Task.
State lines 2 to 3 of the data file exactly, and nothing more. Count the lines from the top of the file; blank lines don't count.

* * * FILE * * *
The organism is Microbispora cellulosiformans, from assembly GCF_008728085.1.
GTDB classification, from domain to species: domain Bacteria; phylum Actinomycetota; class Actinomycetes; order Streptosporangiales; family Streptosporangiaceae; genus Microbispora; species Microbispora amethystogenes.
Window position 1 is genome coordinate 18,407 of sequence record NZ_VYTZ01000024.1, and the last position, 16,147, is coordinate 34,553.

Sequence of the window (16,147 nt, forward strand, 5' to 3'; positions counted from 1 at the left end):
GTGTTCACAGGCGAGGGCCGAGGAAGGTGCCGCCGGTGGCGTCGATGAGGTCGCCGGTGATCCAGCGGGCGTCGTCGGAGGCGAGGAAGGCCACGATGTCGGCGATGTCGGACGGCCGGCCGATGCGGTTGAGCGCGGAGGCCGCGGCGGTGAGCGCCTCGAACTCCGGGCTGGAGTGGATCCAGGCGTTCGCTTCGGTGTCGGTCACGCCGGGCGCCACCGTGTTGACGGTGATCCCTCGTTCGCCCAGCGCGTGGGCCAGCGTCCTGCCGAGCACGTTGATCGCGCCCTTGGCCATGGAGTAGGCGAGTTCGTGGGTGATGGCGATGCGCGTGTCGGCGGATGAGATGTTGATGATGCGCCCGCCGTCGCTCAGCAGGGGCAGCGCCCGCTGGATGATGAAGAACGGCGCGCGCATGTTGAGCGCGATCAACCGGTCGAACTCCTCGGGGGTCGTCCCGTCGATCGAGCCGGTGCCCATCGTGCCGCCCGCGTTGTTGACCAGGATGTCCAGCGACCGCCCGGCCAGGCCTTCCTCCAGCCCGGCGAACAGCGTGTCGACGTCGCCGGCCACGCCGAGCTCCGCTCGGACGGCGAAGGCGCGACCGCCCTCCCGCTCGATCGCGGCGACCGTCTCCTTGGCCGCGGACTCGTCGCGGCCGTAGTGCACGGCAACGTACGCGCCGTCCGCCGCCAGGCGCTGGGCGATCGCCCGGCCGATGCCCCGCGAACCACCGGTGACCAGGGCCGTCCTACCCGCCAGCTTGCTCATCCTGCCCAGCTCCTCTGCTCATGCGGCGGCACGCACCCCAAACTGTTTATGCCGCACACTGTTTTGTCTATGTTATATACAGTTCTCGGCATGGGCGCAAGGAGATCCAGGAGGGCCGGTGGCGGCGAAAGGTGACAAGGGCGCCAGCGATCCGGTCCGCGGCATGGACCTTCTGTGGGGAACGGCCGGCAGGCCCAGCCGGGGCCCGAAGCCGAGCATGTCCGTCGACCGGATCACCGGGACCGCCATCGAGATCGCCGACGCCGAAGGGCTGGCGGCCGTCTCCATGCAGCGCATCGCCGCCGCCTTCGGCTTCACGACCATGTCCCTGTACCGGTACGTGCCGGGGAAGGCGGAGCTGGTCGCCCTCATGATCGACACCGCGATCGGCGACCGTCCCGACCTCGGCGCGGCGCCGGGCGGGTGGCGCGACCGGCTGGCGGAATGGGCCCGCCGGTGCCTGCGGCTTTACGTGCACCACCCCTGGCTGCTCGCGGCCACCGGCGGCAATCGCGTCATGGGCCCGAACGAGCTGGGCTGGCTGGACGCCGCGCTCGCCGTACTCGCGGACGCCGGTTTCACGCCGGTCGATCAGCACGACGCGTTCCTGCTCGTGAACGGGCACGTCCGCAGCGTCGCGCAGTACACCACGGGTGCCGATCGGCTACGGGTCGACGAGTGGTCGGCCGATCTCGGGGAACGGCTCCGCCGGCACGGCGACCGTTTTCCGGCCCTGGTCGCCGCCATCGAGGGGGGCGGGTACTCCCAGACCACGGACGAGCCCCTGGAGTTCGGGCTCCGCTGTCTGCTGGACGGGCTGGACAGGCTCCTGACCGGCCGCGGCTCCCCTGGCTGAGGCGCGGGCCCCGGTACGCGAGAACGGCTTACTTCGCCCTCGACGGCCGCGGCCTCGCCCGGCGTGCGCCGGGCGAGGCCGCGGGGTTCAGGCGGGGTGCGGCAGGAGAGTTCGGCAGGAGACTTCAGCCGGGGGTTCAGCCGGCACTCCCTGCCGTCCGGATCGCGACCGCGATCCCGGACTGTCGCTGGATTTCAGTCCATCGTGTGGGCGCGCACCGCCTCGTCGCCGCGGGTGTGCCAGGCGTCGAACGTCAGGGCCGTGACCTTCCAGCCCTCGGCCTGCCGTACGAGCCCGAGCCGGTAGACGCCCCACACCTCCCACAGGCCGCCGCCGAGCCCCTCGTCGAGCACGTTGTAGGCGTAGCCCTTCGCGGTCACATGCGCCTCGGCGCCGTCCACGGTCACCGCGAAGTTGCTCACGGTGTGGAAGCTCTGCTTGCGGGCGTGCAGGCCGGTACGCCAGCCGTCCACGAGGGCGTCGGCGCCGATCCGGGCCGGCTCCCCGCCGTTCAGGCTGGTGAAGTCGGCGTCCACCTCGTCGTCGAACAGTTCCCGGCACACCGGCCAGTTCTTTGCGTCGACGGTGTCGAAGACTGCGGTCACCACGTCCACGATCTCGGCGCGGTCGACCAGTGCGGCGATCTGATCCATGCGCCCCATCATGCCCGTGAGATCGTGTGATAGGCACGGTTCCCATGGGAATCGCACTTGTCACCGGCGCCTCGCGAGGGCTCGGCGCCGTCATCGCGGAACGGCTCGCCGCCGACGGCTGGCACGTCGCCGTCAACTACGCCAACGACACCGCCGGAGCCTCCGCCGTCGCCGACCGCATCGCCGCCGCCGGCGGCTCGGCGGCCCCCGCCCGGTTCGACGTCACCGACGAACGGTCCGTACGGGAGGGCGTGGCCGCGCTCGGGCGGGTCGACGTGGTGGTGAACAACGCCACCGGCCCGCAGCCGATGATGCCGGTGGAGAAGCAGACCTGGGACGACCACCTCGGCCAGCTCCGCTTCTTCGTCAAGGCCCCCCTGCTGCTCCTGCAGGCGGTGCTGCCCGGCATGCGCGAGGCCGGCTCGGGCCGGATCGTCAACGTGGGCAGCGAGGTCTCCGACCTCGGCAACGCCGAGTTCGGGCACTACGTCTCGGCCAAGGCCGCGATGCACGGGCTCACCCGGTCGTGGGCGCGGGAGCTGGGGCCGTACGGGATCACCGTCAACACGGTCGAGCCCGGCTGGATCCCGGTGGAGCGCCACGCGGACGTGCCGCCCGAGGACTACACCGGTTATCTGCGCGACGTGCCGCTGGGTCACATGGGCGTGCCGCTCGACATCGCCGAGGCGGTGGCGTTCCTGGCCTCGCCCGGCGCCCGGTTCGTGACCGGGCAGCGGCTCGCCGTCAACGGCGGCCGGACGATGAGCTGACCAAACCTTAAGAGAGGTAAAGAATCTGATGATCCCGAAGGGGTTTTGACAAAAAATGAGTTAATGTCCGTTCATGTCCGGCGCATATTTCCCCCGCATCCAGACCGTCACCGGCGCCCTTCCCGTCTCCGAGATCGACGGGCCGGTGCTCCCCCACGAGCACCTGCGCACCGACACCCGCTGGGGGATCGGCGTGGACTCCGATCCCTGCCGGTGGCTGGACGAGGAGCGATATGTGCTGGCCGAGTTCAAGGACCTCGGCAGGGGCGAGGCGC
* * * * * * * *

GTDB classification, from domain to species: domain Bacteria; phylum Actinomycetota; class Actinomycetes; order Streptosporangiales; family Streptosporangiaceae; genus Microbispora; species Microbispora amethystogenes.
Window position 1 is genome coordinate 18,407 of sequence record NZ_VYTZ01000024.1, and the last position, 16,147, is coordinate 34,553.